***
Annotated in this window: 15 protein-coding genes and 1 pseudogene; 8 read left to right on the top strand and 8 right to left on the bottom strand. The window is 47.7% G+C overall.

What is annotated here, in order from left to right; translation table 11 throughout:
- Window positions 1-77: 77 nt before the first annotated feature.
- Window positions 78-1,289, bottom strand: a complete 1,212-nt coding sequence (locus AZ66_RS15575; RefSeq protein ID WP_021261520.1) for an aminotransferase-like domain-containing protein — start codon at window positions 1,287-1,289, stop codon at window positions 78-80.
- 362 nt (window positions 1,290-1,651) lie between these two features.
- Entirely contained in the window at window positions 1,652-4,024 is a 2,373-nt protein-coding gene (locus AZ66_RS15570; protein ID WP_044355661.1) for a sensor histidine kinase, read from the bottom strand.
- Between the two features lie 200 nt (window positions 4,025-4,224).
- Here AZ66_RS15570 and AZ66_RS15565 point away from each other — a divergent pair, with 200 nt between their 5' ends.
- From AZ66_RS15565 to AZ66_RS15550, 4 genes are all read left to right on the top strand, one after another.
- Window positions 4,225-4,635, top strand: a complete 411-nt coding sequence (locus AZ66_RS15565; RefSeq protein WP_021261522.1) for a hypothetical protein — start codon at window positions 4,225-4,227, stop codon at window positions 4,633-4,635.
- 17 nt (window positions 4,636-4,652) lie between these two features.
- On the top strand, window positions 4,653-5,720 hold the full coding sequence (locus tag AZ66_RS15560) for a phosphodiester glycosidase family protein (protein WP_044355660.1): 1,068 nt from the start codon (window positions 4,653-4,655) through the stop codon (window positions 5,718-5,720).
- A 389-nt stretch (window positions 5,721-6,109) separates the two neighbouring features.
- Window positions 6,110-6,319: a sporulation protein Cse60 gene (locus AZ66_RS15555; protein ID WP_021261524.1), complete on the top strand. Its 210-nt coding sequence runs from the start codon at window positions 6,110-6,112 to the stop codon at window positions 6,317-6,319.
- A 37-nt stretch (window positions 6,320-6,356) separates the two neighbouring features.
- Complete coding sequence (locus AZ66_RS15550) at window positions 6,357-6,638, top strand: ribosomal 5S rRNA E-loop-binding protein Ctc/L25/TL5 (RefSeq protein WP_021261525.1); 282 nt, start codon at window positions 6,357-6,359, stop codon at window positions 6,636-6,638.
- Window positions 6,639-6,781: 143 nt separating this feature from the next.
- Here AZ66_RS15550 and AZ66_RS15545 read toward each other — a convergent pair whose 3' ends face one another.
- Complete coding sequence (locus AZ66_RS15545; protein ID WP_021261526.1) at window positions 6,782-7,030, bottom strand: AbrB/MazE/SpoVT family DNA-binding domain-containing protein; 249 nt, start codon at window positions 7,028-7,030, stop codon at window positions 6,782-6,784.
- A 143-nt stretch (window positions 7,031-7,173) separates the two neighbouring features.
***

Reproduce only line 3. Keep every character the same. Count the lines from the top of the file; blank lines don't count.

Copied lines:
- Window positions 1-77: 77 nt before the first annotated feature.